This can come as a shock to managers, especially to those in successful companies. As Chris Dillow says, “past success breeds complacency.” A few years ago, a senior executive at what had been a highly profitable organisation explained to me the rapid decline in its performance:
When the company was doing well we told ourselves that it was because we were all outstanding business leaders. The truth was that we had a product that almost sold itself because of what our predecessors had done. Now that competition is more fierce and the public has, to an extent, turned against us, we realise that we are not as good as we thought we were.
Events have a way of puncturing hubris and leaving the mighty looking distinctly mediocre.
Of course, non of this is what the business leader in search of confidence and certainty wants to hear. Managers, especially those tackling difficult business problems, can get quite aggressive when someone tells them that there are no quick solutions. I speak from bitter experience. I have been on the giving and the receiving end of such aggression.
But do leaders always need to sound confident? You bet! People are drawn to those who appear confident, so much so that they will continue to accept the pronouncements of self-assured people even after they have been proved wrong. Hesitancy and diffidence will see your followers melting away, especially in times of crisis.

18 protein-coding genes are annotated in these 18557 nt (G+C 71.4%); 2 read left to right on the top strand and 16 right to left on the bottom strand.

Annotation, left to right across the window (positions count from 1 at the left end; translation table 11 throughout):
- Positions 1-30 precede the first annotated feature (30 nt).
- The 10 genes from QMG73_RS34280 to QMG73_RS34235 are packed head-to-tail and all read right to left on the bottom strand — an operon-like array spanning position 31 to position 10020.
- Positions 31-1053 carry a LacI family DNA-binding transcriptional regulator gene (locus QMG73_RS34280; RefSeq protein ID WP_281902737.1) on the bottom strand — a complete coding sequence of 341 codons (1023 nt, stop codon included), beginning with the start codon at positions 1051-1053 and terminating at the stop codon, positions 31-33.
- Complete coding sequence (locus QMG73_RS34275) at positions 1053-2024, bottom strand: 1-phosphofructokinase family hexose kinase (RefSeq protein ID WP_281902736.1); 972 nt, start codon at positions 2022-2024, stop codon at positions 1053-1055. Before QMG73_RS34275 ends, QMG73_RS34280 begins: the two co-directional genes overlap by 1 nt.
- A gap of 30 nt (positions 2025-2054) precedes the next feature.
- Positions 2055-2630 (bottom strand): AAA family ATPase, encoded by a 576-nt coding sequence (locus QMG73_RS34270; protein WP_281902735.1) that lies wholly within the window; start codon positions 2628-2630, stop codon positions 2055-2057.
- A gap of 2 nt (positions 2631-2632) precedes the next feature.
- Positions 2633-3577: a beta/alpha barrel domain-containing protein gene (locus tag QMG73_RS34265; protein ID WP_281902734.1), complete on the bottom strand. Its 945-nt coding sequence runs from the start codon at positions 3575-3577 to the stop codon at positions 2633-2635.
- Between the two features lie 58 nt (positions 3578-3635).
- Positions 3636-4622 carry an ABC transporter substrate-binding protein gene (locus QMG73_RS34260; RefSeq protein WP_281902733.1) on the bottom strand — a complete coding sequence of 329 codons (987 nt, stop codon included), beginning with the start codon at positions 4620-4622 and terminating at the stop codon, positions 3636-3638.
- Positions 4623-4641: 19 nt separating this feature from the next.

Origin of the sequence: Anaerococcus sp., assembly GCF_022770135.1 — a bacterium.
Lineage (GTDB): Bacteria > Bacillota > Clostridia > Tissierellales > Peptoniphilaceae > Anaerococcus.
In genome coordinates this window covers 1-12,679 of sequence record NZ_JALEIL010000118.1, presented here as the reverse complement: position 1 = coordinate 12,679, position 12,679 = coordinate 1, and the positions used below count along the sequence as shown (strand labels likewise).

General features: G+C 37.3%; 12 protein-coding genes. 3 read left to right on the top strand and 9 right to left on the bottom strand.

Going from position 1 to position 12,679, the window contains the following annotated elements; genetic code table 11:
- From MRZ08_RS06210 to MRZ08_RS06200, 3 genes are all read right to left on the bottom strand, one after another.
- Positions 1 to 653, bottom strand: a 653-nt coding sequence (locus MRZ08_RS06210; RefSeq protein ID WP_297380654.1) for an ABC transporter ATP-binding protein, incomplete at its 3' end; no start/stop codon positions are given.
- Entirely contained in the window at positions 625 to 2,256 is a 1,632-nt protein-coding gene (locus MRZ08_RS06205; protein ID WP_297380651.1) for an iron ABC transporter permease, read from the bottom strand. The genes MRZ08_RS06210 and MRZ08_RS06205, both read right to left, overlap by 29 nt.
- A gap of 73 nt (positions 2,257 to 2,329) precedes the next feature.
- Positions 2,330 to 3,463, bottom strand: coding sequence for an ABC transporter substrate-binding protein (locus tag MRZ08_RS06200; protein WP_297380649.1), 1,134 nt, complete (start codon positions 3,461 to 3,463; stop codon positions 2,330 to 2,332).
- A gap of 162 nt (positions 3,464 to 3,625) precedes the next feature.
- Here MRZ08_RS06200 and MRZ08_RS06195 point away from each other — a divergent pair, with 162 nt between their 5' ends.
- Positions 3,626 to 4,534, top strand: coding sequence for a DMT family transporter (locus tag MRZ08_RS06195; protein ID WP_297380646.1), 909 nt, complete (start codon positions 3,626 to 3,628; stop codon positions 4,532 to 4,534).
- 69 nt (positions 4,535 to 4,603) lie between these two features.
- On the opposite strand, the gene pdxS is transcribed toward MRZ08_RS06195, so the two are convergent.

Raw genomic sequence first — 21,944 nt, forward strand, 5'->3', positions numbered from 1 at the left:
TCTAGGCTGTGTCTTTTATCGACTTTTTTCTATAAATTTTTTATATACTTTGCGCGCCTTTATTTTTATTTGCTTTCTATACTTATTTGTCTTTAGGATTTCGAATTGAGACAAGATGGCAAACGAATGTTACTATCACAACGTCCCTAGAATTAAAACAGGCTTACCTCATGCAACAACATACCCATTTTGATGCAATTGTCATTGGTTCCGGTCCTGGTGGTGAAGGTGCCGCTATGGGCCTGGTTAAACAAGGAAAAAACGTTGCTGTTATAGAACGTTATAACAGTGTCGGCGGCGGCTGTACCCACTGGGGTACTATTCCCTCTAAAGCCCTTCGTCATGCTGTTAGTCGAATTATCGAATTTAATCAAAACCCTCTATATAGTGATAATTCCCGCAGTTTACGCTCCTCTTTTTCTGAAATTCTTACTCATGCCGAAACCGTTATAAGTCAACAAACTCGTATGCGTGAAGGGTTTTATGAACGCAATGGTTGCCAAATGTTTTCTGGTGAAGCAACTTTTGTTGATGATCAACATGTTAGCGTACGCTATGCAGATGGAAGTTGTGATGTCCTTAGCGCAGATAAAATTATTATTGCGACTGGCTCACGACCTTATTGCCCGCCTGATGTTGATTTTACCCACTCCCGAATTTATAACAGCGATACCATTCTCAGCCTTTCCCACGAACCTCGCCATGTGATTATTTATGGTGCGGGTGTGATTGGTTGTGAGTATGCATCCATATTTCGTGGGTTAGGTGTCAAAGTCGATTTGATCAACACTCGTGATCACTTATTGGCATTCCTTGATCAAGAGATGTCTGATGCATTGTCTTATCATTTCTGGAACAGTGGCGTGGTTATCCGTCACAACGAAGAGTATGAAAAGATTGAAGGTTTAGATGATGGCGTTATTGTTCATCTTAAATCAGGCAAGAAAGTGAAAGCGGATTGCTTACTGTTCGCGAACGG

An important skill for a business leader, then, is to be able to maintain a level of self-confidence in the face of uncertainty. As Stanford’s Bob Sutton says, a great boss is confident but not really sure. Or, as my good friend Mike Vernon once put it to a chief executive, “you need to become competent at being incompetent”.
This is a lot easier said than done, especially when we have had the importance of expertise and ‘getting it right’ drilled into us for most of our careers. The ability to sit with that uncertainty and ambiguity while, at the same time, being confident and assertive is deeply uncomfortable. A few of us are born with it but most of us have to learn it and it’s not easy. It amuses me when we describe these capabilities as ‘soft skills’. There is nothing soft about them at all. Building the self-belief, self-awareness and judgement to be able to lead people through uncertainty is hard work. It’s actually much easier to bone up on research and collect facts, which is why so many managers, when faced with a crisis, end up reverting to type and looking for certainty in their own fields of expertise, or searching for that one magic bullet that will solve the problem. The first step towards confidence in the face of uncertainty is to acknowledge the fact that reason and expertise will only get you so far. Many managers struggle to grasp this.
As Kevin says, leadership is as much an art as a science. There is nothing soft or airy-fairy about it though. It’s damned difficult to learn. Think martial-arty rather than arty-farty. Next time someone uses the term ‘soft-skills’ say to them, ‘Come and have a go if you think you’re hard enough!’ Alas, many of them won’t be.